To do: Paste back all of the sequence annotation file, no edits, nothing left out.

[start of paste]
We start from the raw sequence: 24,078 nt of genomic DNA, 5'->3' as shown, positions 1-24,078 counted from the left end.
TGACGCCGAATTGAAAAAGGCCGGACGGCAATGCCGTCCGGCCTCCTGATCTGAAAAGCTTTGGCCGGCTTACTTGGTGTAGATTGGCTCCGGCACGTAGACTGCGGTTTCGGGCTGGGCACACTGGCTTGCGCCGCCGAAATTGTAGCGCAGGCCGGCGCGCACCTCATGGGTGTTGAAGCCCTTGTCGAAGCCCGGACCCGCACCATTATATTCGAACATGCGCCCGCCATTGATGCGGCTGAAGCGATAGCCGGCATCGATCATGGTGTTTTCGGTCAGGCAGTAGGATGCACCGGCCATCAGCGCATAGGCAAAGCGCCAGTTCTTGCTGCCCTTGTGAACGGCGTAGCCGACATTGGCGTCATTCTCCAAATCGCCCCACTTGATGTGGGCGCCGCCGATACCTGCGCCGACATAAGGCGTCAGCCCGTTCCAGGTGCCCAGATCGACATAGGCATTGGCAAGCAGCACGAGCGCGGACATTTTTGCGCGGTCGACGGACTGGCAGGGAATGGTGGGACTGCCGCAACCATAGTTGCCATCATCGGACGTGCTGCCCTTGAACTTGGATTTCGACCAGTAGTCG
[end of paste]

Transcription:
We start from the raw sequence: 24,078 nt of genomic DNA, 5'->3' as shown, positions 1-24,078 counted from the left end.
TGACGCCGAATTGAAAAAGGCCGGACGGCAATGCCGTCCGGCCTCCTGATCTGAAAAGCTTTGGCCGGCTTACTTGGTGTAGATTGGCTCCGGCACGTAGACTGCGGTTTCGGGCTGGGCACACTGGCTTGCGCCGCCGAAATTGTAGCGCAGGCCGGCGCGCACCTCATGGGTGTTGAAGCCCTTGTCGAAGCCCGGACCCGCACCATTATATTCGAACATGCGCCCGCCATTGATGCGGCTGAAGCGATAGCCGGCATCGATCATGGTGTTTTCGGTCAGGCAGTAGGATGCACCGGCCATCAGCGCATAGGCAAAGCGCCAGTTCTTGCTGCCCTTGTGAACGGCGTAGCCGACATTGGCGTCATTCTCCAAATCGCCCCACTTGATGTGGGCGCCGCCGATACCTGCGCCGACATAAGGCGTCAGCCCGTTCCAGGTGCCCAGATCGACATAGGCATTGGCAAGCAGCACGAGCGCGGACATTTTTGCGCGGTCGACGGACTGGCAGGGAATGGTGGGACTGCCGCAACCATAGTTGCCATCATCGGACGTGCTGCCCTTGAACTTGGATTTCGACCAGTAGTCG